11 LA POET LAUREATE WINS PRESTIGIOUS FELLOWSHIP Robin Coste Lewis, Poet Laureate of the City of Los Angeles, has been honored by the Academy of American Poets with a Poet Laureate Fellowship. The fellowships honor literary merit and support civic programs. The awards are made possible by the Andrew W. Mellon Foundation. Ms. Lewis, who will receive $100,000, plans to use her award to create and conduct a “Poetic Truths and Reconciliation Commission” for the City of Los Angeles, which will involve a year-long experiment in redress, a series of programs (readings and conversations) that use the poetry from various LA histories/ communities to engage the process of cultural, political and historical reconciliation. ACCESS TO OUTDOOR EXPERIENCES Assemblymember Wendy Carrillo’s AB 556 has been passed by the State Assembly’s Water, Parks and Wildlife Committee. The bill, if ultimately passed by the legislature and signed by the Governor, will help improve outdoor experiences for disadvantaged youth and improve overall health and wellbeing. It is similar to a bill approved by the legislature last year but vetoed by then-Governor Jerry Brown. “Many young people from disadvantaged urban and rural communities in California have little to no access to outdoor experiences,” said Assemblymember Carrillo, “even when they live minutes away from these spaces.” A UCLA and San Francisco State University study found lack of transportation, cost of parking, and limited accommodations pose barriers for many. AB556 would create a community access program to enable Californians to reach and utilize natural sites. It would also create a grant program to fund innovative transportation projects. LA RIVER FUNDING URGED Twelve members of Congress from the Los Angeles area sent a letter in April urging the House Appropriations Committee to provide strong funding for the U.S. Army Corps of Engineers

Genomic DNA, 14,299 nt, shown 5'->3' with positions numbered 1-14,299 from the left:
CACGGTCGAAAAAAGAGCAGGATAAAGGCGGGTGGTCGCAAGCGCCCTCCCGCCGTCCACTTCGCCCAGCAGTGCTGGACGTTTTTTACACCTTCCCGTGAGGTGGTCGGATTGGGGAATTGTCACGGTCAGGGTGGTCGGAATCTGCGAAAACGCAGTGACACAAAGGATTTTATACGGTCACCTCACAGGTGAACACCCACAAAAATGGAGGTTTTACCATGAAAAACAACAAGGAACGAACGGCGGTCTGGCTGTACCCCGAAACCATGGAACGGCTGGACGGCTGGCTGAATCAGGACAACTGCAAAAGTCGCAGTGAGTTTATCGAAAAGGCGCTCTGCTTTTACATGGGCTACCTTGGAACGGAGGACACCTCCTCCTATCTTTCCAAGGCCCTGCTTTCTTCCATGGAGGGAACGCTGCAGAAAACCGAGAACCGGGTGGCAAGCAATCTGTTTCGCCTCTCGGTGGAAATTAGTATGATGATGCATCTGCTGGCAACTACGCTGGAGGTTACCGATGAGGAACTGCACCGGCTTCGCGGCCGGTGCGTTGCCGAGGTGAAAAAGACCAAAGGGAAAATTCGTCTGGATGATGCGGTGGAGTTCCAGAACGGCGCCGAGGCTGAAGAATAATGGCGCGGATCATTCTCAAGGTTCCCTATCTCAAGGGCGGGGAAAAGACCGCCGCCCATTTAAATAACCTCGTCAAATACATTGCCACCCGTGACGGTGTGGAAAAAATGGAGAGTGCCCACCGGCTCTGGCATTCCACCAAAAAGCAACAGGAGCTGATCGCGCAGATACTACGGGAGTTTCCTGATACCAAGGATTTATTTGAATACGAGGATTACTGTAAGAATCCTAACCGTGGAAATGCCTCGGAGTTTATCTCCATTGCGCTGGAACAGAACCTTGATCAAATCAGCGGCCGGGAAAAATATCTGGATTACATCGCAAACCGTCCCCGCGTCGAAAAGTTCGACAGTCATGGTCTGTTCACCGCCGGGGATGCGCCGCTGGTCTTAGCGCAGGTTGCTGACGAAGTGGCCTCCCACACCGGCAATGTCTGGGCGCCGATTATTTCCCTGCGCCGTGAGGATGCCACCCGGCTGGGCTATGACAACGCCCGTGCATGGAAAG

for Fiscal Year 2020. These funds will help Congress support the Corps’ ongoing civil works projects, including the Los Angeles River Ecosystem Restoration Project, which will revitalize more than 700 acres of open space along a broad stretch of the Los Angeles River from Griffith Park to downtown Los Angeles. Signers include Congressmembers Adam Schiff, Lucille RoybalAllard, Jimmy Gomez, Nanette Diaz Barragán, Karen Bass, Julia Brownley, Tony Cárdenas, Judy Chu, Gil Cisneros, Katie Hill, Ted Lieu, Alan Lowenthal, Linda Sánchez, Brad Sherman, and Maxine Waters. NATIVE AMERICAN CULTURAL PRESERVATION “We continue to see issues as to tribal elders’ knowledge being recognized in the discovery of human remains,” says State Assemblymember James Ramos. Assemblymember Ramos’ bill, AB 275, seeks to improve the situation by requiring the stakeholder knowledge be taken into account in the custody and protection of Native American remains and cultural items. Chairman Raymond Hitchcock of Wilton Rancheria in the Sacramento area told the Assembly Committee on Arts, Entertainment, Sports, Tourism, and Internet Media in April that, “This bill will give tribes throughout California more tools to expedite the slow and tedious NAGRA ( Native  American Graves Protection and Repatriation Act) process and allow our unique tribal perspective on tribal traditional knowledge to carry equal or greater weight than nontribal resources.” According to Assemblymember Ramos, California is home to nearly one-fifth of all federally recognized tribes. According to the 2010 census, 723,000 Native Americans reside in California, more than in any other state. “This bill is vital to preserve tribal culture,” said Assemblymember Ramos, “and ensure Native American tribes have the opportunities to pay honor and respect to our ancestors and elders, including those who have come before and to the tribal members that continue to create pathways for future generations.”